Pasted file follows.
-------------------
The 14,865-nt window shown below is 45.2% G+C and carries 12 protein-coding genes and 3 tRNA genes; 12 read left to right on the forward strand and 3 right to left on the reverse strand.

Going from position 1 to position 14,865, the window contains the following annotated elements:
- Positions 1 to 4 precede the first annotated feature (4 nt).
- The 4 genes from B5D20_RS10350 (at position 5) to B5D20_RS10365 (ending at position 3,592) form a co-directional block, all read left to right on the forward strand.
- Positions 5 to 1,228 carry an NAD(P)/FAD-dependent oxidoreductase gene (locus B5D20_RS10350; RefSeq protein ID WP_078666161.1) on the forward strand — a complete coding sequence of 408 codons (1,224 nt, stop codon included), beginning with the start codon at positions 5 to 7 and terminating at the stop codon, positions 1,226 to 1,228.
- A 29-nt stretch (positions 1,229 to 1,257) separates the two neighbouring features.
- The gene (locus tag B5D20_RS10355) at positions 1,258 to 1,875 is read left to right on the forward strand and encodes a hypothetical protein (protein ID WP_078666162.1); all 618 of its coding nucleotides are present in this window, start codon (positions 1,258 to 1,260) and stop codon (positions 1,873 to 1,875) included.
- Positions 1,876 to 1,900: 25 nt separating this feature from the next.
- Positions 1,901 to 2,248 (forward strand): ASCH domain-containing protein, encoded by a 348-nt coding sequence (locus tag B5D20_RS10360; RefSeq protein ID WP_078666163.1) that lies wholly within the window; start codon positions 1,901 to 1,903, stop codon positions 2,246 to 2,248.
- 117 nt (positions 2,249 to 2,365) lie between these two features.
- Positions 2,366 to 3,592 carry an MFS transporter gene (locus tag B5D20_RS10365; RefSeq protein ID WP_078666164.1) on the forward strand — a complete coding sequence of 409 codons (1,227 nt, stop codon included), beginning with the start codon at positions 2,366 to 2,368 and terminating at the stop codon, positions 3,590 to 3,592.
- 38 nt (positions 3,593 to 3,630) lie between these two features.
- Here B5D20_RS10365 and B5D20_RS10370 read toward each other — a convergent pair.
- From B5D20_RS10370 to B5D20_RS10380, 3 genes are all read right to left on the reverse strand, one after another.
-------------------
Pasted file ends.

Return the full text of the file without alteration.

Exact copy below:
The 14,865-nt window shown below is 45.2% G+C and carries 12 protein-coding genes and 3 tRNA genes; 12 read left to right on the forward strand and 3 right to left on the reverse strand.

Going from position 1 to position 14,865, the window contains the following annotated elements:
- Positions 1 to 4 precede the first annotated feature (4 nt).
- The 4 genes from B5D20_RS10350 (at position 5) to B5D20_RS10365 (ending at position 3,592) form a co-directional block, all read left to right on the forward strand.
- Positions 5 to 1,228 carry an NAD(P)/FAD-dependent oxidoreductase gene (locus B5D20_RS10350; RefSeq protein ID WP_078666161.1) on the forward strand — a complete coding sequence of 408 codons (1,224 nt, stop codon included), beginning with the start codon at positions 5 to 7 and terminating at the stop codon, positions 1,226 to 1,228.
- A 29-nt stretch (positions 1,229 to 1,257) separates the two neighbouring features.
- The gene (locus tag B5D20_RS10355) at positions 1,258 to 1,875 is read left to right on the forward strand and encodes a hypothetical protein (protein ID WP_078666162.1); all 618 of its coding nucleotides are present in this window, start codon (positions 1,258 to 1,260) and stop codon (positions 1,873 to 1,875) included.
- Positions 1,876 to 1,900: 25 nt separating this feature from the next.
- Positions 1,901 to 2,248 (forward strand): ASCH domain-containing protein, encoded by a 348-nt coding sequence (locus tag B5D20_RS10360; RefSeq protein ID WP_078666163.1) that lies wholly within the window; start codon positions 1,901 to 1,903, stop codon positions 2,246 to 2,248.
- 117 nt (positions 2,249 to 2,365) lie between these two features.
- Positions 2,366 to 3,592 carry an MFS transporter gene (locus tag B5D20_RS10365; RefSeq protein ID WP_078666164.1) on the forward strand — a complete coding sequence of 409 codons (1,227 nt, stop codon included), beginning with the start codon at positions 2,366 to 2,368 and terminating at the stop codon, positions 3,590 to 3,592.
- 38 nt (positions 3,593 to 3,630) lie between these two features.
- Here B5D20_RS10365 and B5D20_RS10370 read toward each other — a convergent pair.
- From B5D20_RS10370 to B5D20_RS10380, 3 genes are all read right to left on the reverse strand, one after another.